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In temporary construction easement, condemnor liable for damages flowing from use of easement, not injury to business.

Jay Butmataji LLC (Landowner) owned a 3.573acre property on which it operated a motel located along a highway. The state Department of Transportation (DOT) sought to widen the highway, and needed to appropriate 0.184-acres of Landowner's property as a temporary construction easement. DOT instituted a condemnation action for the temporary easement, and Landowner requested a jury trial to determine just compensation for the taking.

Landowner contended that ingress and egress to the motel was limited by the temporary construction easement during construction of the road. Landowner's appraiser based his valuation on the assumption that the actual physical access to the motel was cut off or could be cut off at any time during the five-year construction project. He also used the loss of income from the rental of rooms during the period of the temporary construction easement as a portion of his opinion of damages.

Before the trial, DOT made a motion in limine, requesting that the trial court instruct all parties, counsel, and witnesses not to mention certain information in the presence of the jury. Specifically, DOT argued that Landowner's appraiser should not be permitted to testify regarding the portion of his appraisal dedicated to the business income lost during the period of the temporary easement, and that those pages from his appraisal should be excluded. The trial court granted the motion in limine, and the jury ultimately determined damages of $ 150,000. Landowner appealed the judgment on the premise that its appraiser should have been permitted to testify regarding the income that would be lost to the motel business because of the temporary construction easement.

On appeal, the state court of appeals first clarified that Landowner's appraiser was not excluded as a witness. Indeed, there was no question as to his qualifications and no question that he used recognized methodologies in valuing the property generally. But even expert testimony may be limited by the rules of evidence and the law applicable to the subject of the testimony. In condemnation cases, for example, the trial court must consider whether the appraiser's opinion is based upon the correct factual basis or any element of damages not considered proper for that type of case.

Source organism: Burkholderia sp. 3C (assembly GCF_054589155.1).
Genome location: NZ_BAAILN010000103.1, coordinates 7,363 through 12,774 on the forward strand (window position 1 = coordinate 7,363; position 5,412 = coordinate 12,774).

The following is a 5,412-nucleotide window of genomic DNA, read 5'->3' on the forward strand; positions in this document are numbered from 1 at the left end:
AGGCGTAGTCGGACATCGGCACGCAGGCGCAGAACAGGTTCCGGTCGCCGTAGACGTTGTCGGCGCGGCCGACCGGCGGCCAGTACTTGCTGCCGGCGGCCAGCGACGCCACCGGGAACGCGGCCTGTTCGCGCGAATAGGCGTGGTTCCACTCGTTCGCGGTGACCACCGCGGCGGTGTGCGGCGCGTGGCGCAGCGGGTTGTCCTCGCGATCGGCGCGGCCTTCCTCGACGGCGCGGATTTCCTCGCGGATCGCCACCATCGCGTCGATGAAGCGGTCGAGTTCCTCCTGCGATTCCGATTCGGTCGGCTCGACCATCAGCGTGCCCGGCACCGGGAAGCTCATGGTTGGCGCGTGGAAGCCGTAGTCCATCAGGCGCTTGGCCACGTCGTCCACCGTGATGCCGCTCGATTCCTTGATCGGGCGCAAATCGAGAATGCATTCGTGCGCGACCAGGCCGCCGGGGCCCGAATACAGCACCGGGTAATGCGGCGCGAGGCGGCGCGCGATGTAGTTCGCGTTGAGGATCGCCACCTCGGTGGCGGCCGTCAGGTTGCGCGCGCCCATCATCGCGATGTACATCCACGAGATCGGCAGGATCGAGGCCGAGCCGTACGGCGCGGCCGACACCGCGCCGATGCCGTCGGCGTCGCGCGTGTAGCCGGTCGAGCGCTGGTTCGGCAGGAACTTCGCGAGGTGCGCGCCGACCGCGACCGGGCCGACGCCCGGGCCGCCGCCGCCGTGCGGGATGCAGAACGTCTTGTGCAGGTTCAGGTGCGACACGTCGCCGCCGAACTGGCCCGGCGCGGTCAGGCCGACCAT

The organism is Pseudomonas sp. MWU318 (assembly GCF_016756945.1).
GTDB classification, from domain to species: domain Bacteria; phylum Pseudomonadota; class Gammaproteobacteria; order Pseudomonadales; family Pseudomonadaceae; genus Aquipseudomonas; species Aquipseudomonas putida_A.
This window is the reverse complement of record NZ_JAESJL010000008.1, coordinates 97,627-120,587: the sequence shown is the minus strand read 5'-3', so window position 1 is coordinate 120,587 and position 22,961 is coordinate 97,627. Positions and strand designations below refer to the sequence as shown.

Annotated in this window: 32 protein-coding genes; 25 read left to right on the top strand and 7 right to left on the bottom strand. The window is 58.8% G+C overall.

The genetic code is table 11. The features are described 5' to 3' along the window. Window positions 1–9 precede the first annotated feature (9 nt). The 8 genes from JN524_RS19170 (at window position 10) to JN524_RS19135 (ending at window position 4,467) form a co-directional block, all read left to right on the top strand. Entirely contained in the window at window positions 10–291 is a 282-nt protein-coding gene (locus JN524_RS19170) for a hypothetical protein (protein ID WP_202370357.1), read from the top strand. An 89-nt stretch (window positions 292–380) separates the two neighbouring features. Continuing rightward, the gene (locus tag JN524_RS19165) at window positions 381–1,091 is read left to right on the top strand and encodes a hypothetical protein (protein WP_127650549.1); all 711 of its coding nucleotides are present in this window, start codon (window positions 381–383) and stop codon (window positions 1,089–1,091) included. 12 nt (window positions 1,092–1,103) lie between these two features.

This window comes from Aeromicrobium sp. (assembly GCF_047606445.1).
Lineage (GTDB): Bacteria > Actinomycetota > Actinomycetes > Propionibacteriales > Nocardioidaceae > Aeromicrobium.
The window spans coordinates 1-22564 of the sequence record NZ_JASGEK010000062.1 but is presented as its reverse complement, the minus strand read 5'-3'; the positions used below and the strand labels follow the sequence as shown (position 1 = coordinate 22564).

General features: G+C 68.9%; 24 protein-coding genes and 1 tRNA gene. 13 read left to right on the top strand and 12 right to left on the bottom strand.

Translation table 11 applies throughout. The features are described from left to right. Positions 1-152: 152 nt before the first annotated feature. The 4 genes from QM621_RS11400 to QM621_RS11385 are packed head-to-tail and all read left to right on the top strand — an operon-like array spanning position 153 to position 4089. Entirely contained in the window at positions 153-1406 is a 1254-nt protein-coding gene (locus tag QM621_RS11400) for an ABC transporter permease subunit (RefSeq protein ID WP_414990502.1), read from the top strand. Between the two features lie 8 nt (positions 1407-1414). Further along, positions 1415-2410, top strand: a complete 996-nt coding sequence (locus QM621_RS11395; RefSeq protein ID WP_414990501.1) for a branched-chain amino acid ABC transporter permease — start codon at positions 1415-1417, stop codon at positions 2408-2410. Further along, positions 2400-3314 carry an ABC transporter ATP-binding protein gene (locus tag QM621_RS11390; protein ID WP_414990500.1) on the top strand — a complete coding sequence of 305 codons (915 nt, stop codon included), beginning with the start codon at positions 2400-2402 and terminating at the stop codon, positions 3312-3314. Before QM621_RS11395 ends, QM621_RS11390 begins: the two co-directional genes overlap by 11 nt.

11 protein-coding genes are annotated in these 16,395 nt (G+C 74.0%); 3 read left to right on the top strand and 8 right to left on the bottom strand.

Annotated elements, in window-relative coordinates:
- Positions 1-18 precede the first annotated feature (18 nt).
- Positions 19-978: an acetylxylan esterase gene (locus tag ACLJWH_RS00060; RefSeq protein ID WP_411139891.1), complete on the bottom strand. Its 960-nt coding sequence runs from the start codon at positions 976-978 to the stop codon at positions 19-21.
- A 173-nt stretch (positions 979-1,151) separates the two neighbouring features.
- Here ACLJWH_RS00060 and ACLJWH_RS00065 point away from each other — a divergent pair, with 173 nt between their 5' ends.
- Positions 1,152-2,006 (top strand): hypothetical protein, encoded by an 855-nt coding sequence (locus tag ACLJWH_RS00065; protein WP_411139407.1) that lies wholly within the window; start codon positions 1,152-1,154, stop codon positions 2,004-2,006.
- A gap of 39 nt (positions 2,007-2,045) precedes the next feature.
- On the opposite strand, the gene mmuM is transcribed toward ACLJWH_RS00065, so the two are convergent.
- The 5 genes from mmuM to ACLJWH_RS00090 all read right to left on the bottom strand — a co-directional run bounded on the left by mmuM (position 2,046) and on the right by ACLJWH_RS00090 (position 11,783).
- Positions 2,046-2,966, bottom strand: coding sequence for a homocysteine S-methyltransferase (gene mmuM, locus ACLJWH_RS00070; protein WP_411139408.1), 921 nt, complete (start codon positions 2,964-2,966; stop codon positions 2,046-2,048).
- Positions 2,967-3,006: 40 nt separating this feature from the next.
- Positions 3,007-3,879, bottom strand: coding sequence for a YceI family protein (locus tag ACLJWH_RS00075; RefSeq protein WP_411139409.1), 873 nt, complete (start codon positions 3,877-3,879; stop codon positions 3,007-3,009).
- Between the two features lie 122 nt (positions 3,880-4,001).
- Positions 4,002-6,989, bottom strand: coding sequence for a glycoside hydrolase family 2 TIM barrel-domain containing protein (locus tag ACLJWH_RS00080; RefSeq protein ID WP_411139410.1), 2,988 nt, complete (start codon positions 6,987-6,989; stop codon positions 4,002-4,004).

The court of appeals found that Landowner conflated the measure of damages for a permanent partial taking with the damages for a temporary construction easement. For a permanent partial taking, just compensation is based upon the fair market value of the property just before the taking as compared to the value immediately after the taking. This measure of damages skips over the construction period and any temporary interference with use of the remaining property during construction. In contrast, damages for a temporary construction easement are based upon the same general principles of valuation as for a permanent taking but considers interference with the property's use during the construction, not the impact of the project as completed on the remaining property's value as a whole.

The court held that, generally, the measure of damages for a temporary taking is the rental value of the land actually occupied by the condemnor. When the taking is a temporary construction easement, the condemnor is liable for additional elements of damages flowing from the use of the temporary construction easement, which may include, among other things, the cost of removing the landowner's improvements from the easement, the cost of constructing an alternate entrance to the property, and the changes made in the area resulting from the use of the easement that affect the value of the area in the easement or the value of the remainder of the property. Injury to a business--including lost profits--however, is a noncompensable loss. Awarding damages for lost profits would provide excess compensation to a successful business owner while a less prosperous one would receive less money for the same taking. Limiting damages to the fair market value of the land prevents unequal treatment based upon the use of the real estate at the time of the condemnation. Accordingly, when evidence of income is used to value property, care must be taken to distinguish between income from the property and income from the business conducted on the property.

Here, the land actually occupied for the temporary easement was 0.184 acres of Landowner's 3.573 acres, so the rental value of only the 0.184 acres was the proper element of damages. Thus, the court of appeals held that the trial court did not abuse its discretion by granting DOT's motion in limine.

Department of Transportation v. Jay Butmataji, LLC

Court of Appeals of North Carolina

August 7, 2018

818 S.E.2d 171

Benjamin A. Blair, JD, is an attorney in the Indianapolis office of Faegre Baker Daniels LLP, where his practice focuses on state and local tax litigation for clients across the United States. A frequent speaker and author on taxation and valuation issues, Blair holds a juris doctorate from the Indiana University Maurer School of Law, where he also serves as an adjunct professor. He thanks his colleague Julie Weiler for her contributions to this article. Contact:
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Title Annotation:Recent Court Decisions on Real Estate and Valuation; Department of Transportation v. Jay Butmataji, LLC
Author:Blair, Benjamin A.
Publication:Appraisal Journal
Geographic Code:1U5NC
Date:Jan 1, 2019
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